December 18, 2013 /24-7PressRelease/
-- Distracted driving is an issue that is increasingly gaining public attention, thanks to research and safety campaigns that have emphasized its dangers. In St. Louis and other parts of Missouri, drivers under age 22 are banned from texting and driving
, and many older drivers know that they should refrain from the behavior. Still, despite this, a recent study indicates that the troubling statistics about distracted driving may actually be under-representing the problem.
Distracted driving at a glance
The government website Distraction.gov presents many saddening facts about distracted driving. In 2011, more than 3,000 people were killed in crashes that distracted driving contributed to, while more than 350,000 people were injured. Roughly one of ten teenage drivers involved in a deadly crash was distracted at the time.
Missouri is no exception to this national trend, either. The Missouri Department of Transportation website reports that distracted driving
plays a role in an estimated four out of five crashes. Even though texting and driving carries a $200 fine for drivers 21 and under, the Missouri DOT states that half of teenagers still admit to texting and driving.
Alarming as these figures are, a National Safety Council study published earlier this year indicates that they might not reflect the full magnitude of the problem.
Study: cell phone use under-reported
As described by CBS, the study identified fatal crashes in which there was strong evidence of cell phone use at the time of the accident. The National Safety Council then reviewed how the National Highway Traffic Safety Administration recorded these accidents. Some study findings were:
- Roughly half of the accidents in which drivers actually admitted to using a cell phone were not categorized accordingly.
- Only half of the accidents identified for 2011 were reported as distracted driving crashes.
- Just over a third of the 2010 accidents were recorded as involving cell phones.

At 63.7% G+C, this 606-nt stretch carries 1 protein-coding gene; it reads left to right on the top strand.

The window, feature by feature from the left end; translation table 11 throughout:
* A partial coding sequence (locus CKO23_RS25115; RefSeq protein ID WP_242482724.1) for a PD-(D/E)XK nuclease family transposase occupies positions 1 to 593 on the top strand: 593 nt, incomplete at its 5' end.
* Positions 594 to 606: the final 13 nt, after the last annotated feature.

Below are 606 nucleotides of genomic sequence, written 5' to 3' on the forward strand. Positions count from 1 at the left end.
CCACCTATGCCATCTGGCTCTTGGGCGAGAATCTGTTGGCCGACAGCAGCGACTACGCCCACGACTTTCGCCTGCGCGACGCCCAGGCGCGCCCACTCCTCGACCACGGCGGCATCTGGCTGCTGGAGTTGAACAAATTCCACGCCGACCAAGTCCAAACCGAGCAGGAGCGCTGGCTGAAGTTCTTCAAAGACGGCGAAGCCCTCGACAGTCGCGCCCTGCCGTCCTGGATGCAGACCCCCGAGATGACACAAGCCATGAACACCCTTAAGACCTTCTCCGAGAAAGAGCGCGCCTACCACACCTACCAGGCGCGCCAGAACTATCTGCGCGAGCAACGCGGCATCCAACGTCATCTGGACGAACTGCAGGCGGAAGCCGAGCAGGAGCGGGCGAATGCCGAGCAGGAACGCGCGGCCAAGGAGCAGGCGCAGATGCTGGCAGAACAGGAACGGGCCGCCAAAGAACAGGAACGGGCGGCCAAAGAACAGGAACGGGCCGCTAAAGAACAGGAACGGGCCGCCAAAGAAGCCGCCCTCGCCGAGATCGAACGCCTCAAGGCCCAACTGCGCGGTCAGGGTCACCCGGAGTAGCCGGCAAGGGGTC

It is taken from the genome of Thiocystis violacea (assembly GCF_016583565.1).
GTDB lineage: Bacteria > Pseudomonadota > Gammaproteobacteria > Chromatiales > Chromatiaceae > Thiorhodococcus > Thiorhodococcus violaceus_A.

- A mere 8 percent of the 2009 accident records reflected cell phone use.
It's important to remember that cell phone use was likely, rather than proven, in many of the accidents reviewed. However, the fact that accidents in which cell phone use was admitted weren't always recorded appropriately indicates that distracted driving statistics may be inaccurate.
CBS notes a few reasons that under-reporting can happen. In fatal cases, there may not be witnesses. If the precise moment of an accident isn't known, cell phone records are not useful. Finally, if someone has caused an accident, authorities can issue a citation without delving into whether distracted driving occurred.
Still, as the National Safety Council points out, inaccurate statistics may lead the public to believe that distracted driving is less serious of a problem than it is. Many states ban texting for a subset of drivers, like Missouri does, and some ban handheld device use, but many state laws still leave room for bad habits.
It is important for drivers to appreciate the danger of distractions and do their best to limit them. Of course, this won't prevent other drivers from making poor choices, but it can reduce the likelihood of a driver being involved in an accident.
If the careless decisions of another driver have caused harm to you or a loved one, you should speak with an attorney about compensation that you may be able to seek.
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